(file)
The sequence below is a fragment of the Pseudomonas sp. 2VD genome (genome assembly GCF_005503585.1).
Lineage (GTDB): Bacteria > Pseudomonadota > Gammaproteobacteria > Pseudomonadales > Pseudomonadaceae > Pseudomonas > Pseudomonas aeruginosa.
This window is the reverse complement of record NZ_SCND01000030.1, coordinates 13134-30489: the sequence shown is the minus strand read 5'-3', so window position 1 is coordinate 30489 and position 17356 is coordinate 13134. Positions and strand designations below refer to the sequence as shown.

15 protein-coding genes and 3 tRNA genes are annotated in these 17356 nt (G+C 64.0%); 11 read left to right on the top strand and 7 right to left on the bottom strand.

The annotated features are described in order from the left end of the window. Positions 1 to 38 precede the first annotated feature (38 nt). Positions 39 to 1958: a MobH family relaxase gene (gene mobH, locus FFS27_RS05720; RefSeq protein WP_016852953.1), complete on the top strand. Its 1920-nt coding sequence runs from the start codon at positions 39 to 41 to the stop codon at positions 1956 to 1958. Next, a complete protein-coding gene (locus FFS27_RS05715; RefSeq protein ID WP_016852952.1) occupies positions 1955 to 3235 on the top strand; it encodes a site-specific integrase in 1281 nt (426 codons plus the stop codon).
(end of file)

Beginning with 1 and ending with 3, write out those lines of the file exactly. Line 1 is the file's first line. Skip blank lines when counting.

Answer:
The sequence below is a fragment of the Pseudomonas sp. 2VD genome (genome assembly GCF_005503585.1).
Lineage (GTDB): Bacteria > Pseudomonadota > Gammaproteobacteria > Pseudomonadales > Pseudomonadaceae > Pseudomonas > Pseudomonas aeruginosa.
This window is the reverse complement of record NZ_SCND01000030.1, coordinates 13134-30489: the sequence shown is the minus strand read 5'-3', so window position 1 is coordinate 30489 and position 17356 is coordinate 13134. Positions and strand designations below refer to the sequence as shown.